Interstate Island is safe haven for migrating birds

NRRI study helps inform benefits of shipping channel dredge material for island habitat.

Humans – and their dogs – love beaches. Running or strolling, picnicking or chasing a ball, the space where water meets land is valuable real estate.

But it’s also necessary for shorebirds, who make their living in that space while trying to avoid the people, pups and Frisbees.

“Flying around to move away from human activity burns a lot of calories,” explained NRRI Avian Ecologist Steve Kolbe. “And that’s not ideal when you’ve just flown in from the Arctic. You’d just want to chill out, forage and gain calories.”

And that’s what the researchers documented on Interstate Island, the scruffy piece of land built in the St. Louis River Estuary with shipping channel dredge material. During spring and fall migration, it’s a small sanctuary – a place to rest away from humans, their (illegally) off-leash dogs and other predators – that attracts many species of shorebirds. 

Head and shoulders of Steve Kolbe
Steve Kolbe

Kolbe, with project leader Annie Bracey and fellow researcher Stephen Nelson, documented 25 shorebird species and 35 other migratory birds using Interstate Island over a four-year pre- and post-restoration study.

“Birds on Minnesota Point, where there are lots of people, are always flying around, head up, on alert,” said Kolbe. “But on Interstate Island we see them sleeping, heads tucked under their wing, sometimes for days. It’s a safe haven.”

Survey Says

The island is a designated Wildlife Management Area, jointly managed by the Minnesota and Wisconsin Departments of Natural Resources as critical habitat for the endangered Piping Plover and threatened Common Tern bird species, as well as a robust population of Ring-billed Gulls.  

A brown and white bird (Ruddy Turnstone)
A Ruddy Turnstone (S. Kolbe)

The research goal was to understand how birds responded to an island restoration effort. More dredge material was added in 2020 to shore-up the habitat that had been slowly eroding since 2015 as water levels started dramatically rising. The study monitored birds using trail cameras and in-person surveys. 

The researchers were surprised by how immediately the shorebirds used the restored island, and by the wide diversity of species, even flocking to the island as loud cranes and machinery were making progress.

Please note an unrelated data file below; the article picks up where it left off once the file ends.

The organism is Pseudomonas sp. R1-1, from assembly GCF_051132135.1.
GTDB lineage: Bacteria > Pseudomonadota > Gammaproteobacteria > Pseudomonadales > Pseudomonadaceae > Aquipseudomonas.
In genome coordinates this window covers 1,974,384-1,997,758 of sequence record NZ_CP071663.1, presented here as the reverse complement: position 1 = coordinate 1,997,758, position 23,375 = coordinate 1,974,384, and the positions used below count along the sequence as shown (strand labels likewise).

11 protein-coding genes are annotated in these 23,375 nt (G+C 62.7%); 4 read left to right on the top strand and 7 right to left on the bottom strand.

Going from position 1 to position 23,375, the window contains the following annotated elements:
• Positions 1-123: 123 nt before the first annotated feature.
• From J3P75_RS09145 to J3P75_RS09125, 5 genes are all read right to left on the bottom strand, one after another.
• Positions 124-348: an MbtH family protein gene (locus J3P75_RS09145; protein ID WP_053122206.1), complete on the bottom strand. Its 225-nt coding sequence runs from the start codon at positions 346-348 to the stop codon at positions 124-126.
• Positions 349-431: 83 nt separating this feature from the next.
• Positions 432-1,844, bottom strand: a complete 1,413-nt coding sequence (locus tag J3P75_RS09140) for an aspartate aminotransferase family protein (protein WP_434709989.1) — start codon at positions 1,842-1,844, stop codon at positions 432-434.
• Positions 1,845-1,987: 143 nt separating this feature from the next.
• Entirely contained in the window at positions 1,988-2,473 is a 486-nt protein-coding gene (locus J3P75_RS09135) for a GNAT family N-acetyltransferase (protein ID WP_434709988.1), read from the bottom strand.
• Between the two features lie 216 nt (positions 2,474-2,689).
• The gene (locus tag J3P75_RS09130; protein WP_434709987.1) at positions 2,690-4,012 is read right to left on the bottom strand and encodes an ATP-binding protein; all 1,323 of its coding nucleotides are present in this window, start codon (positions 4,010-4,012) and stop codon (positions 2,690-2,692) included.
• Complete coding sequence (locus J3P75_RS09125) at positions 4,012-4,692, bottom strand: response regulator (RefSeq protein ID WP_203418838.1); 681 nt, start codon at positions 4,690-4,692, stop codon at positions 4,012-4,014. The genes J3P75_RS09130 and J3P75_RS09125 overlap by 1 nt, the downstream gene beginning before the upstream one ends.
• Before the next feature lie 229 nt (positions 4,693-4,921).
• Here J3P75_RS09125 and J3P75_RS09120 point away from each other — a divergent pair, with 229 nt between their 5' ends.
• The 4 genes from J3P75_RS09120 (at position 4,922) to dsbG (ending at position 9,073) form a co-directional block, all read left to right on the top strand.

“In my mind, this points to a lack of this type of habitat for shorebirds, imperiled birds especially,” said Kolbe. “If we can make more of it, the birds will most certainly use it.”

The monitoring study was led by the Minnesota Land Trust and funded by Lessard Sams Outdoor Heritage Fund, the Great Lakes Fish and Wildlife Restoration Act, The Great Lakes Restoration Initiative, and the Minnesota Coastal Program. 


Head and shoulders Annie Bracey
Annie Bracey

The habitat designed for the Common Tern on the island has been well monitored by the DNRs and NRRI avian researchers, but far less was known about the stopover habits of other species. Now, better understanding of the benefits to many more species of birds elevates the importance of the island. 

And it’s an excellent example of using dredge material in a way that benefits wildlife while also keeping the shipping channel open for commerce.

“We know that shipping is an important economic driver for our region,” Kolbe added. “Well, here’s one thing we can use dredge material for that will immediately have a positive impact on migrating shorebirds.”

He anticipates that each year, as the birds become familiar with this restored habitat, the “wisdom of the flock” will lead more birds there.

The NRRI report was submitted to the Minnesota Land Trust in December and can be read here: Interstate Island Habitat Restoration: Phase III – Long-Term Monitoring and Maintenance Plan Common Tern Monitoring & Migratory Shorebird Assessment 2023

PHOTO TOP: Least Sandpiper on Interstate Island (Credit: S. Kolbe)